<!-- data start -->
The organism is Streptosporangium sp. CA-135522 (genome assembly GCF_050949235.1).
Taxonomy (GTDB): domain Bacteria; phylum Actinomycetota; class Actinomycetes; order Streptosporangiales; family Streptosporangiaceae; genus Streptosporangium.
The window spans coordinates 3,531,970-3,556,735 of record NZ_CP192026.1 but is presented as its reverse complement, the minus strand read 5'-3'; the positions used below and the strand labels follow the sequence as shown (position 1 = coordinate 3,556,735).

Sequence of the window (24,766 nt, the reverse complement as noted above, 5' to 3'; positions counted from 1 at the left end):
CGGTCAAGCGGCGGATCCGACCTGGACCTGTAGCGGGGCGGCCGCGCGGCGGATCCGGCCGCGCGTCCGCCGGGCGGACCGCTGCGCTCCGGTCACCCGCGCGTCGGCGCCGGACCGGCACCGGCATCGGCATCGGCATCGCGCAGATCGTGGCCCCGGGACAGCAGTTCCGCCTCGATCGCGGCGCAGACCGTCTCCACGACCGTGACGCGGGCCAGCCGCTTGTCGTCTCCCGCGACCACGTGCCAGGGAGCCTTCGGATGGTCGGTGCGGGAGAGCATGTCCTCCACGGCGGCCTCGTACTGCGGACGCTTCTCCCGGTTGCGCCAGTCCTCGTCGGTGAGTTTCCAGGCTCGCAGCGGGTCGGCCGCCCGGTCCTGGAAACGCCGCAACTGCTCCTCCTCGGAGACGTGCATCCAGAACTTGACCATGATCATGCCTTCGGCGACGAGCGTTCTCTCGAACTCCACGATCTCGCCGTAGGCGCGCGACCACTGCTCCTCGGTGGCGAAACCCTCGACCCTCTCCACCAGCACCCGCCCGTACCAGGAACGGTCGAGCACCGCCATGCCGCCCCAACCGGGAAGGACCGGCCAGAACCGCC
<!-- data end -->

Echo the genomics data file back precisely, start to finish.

The organism is Streptosporangium sp. CA-135522 (genome assembly GCF_050949235.1).
Taxonomy (GTDB): domain Bacteria; phylum Actinomycetota; class Actinomycetes; order Streptosporangiales; family Streptosporangiaceae; genus Streptosporangium.
The window spans coordinates 3,531,970-3,556,735 of record NZ_CP192026.1 but is presented as its reverse complement, the minus strand read 5'-3'; the positions used below and the strand labels follow the sequence as shown (position 1 = coordinate 3,556,735).

Sequence of the window (24,766 nt, the reverse complement as noted above, 5' to 3'; positions counted from 1 at the left end):
CGGTCAAGCGGCGGATCCGACCTGGACCTGTAGCGGGGCGGCCGCGCGGCGGATCCGGCCGCGCGTCCGCCGGGCGGACCGCTGCGCTCCGGTCACCCGCGCGTCGGCGCCGGACCGGCACCGGCATCGGCATCGGCATCGCGCAGATCGTGGCCCCGGGACAGCAGTTCCGCCTCGATCGCGGCGCAGACCGTCTCCACGACCGTGACGCGGGCCAGCCGCTTGTCGTCTCCCGCGACCACGTGCCAGGGAGCCTTCGGATGGTCGGTGCGGGAGAGCATGTCCTCCACGGCGGCCTCGTACTGCGGACGCTTCTCCCGGTTGCGCCAGTCCTCGTCGGTGAGTTTCCAGGCTCGCAGCGGGTCGGCCGCCCGGTCCTGGAAACGCCGCAACTGCTCCTCCTCGGAGACGTGCATCCAGAACTTGACCATGATCATGCCTTCGGCGACGAGCGTTCTCTCGAACTCCACGATCTCGCCGTAGGCGCGCGACCACTGCTCCTCGGTGGCGAAACCCTCGACCCTCTCCACCAGCACCCGCCCGTACCAGGAACGGTCGAGCACCGCCATGCCGCCCCAACCGGGAAGGACCGGCCAGAACCGCC